6-18a. --Representative flowsheet for flotation of copper sulfides from iron sulfides

I I (3% Cu)

(19% Cu) RogrInd I

6-18 b--- Summary flowsheet for production of copper, lead. , , and zinc concentrates from a hypothetical complex ore

Regrlnd I

Rough coppor concentrate Coppor roughers Coppor cleaners

“ PbS may also be floated from copper sulfides 9 ● MoS2 is floated off at this point. SOURCE A K. Biswas and W.G Davenport, ot Copper (New York, NY: Pergamon Press, 1980),

a 1 percent improvement in copper recovery they can be more energy efficient and less costly (with no decrease in grade) could represent from to maintain than mechanical agitators, Other po- $1 million to $5 million of additional income an- tential advantages of column cells include bet- nualIy. 48 ter recovery of fine particles (and thus fewer cleaning circuits), simpler control of electrochem- An important trend in cell design is the ten- ical potential, and simpler automated process dency toward larger cells. In the 1960s, newly controls. Moreover, one column cell will replace installed cells had a volume of 3 or 4 cubic meters; today, flotation cells may have a volume several banks of mechanical flotation cells. Al- 49 though these benefits have not been quantified, of 85 cubic meters. Experiments also are pro- the improved recovery and capital and operat- ceeding with the use of column cells, which use ing cost savings couId add up to several millions pneumatic agitation (see figure 6-1 9). Therefore of dollars annually. so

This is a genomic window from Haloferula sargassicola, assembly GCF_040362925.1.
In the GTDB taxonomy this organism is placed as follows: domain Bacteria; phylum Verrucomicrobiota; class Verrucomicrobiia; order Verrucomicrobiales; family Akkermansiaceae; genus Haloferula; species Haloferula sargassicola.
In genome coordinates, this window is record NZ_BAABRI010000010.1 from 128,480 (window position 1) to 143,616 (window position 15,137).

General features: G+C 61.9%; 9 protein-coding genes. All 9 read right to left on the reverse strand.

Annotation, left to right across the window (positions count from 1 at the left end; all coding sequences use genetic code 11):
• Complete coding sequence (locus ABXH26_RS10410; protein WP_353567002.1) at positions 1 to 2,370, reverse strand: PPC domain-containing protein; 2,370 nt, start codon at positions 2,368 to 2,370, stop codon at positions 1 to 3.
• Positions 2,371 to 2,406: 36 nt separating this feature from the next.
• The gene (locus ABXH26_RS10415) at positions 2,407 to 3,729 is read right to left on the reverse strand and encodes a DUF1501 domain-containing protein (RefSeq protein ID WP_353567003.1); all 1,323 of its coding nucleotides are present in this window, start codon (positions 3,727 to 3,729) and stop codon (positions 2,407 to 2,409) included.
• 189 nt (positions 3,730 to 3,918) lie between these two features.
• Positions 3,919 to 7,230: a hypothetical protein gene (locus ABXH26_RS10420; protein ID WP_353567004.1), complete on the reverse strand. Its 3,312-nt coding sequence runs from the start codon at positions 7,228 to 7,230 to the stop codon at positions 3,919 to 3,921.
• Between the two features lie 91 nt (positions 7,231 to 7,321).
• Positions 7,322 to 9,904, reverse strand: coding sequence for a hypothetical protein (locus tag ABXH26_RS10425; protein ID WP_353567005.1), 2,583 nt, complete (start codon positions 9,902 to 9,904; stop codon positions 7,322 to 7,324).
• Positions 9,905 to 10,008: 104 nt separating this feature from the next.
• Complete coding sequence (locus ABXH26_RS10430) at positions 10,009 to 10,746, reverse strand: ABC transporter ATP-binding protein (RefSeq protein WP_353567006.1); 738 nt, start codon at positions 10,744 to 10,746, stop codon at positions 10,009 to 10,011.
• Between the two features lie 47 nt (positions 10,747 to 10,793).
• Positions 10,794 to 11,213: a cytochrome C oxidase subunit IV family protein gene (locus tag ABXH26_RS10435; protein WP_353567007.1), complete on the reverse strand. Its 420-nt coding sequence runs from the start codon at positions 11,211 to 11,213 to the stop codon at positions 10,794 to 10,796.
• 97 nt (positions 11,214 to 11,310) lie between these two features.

~aGarret R, Hyde and Alexander Stojsic, ‘‘Advances in Froth Flo- tation, ” paper presented at the 1986 American Mining Congress International Mining Show, Las Vegas, NV, Oct. 5-9, 1986. —— ~gBiswas and Davenport, supra note 34. 501 bid , 133

Figure 6-19.-Column Cell Column cells already are used for molybdenum concentration, and are being tested in copper ‘, Wash water milling. Experience with a column cell at San Manuel, Arizona showed a concentrate grade of 29.83 percent copper with a sulfide copper re- covery of 90.36 percent, compared to the con- ventional San Manuel flotation circuit with 29.99 Cleaning percent copper in the concentrate and a recov- I zone (grade) ery of 90.12 percent .51


Diameter - (throughput )

ColIection zone


TaiIings 51 13. V. Clingan and D. R. McGregor, ‘‘Column Flotation Experi- SOURCE J D McKay et al “Column Flotation, ” U.S. Bureau of Mines pamphlet, ence at Magma Copper Company,” Minerals and Metallurgical undated Processing, vol. 4, No. 3, August 1987, p. 121.